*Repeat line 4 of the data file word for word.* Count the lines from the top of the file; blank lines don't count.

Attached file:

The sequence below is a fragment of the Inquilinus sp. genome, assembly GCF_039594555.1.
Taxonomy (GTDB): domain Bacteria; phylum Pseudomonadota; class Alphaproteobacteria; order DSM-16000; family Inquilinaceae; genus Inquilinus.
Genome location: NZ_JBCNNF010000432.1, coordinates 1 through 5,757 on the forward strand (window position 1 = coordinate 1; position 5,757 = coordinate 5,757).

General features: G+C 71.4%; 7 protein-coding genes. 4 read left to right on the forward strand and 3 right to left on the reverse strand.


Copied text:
General features: G+C 71.4%; 7 protein-coding genes. 4 read left to right on the forward strand and 3 right to left on the reverse strand.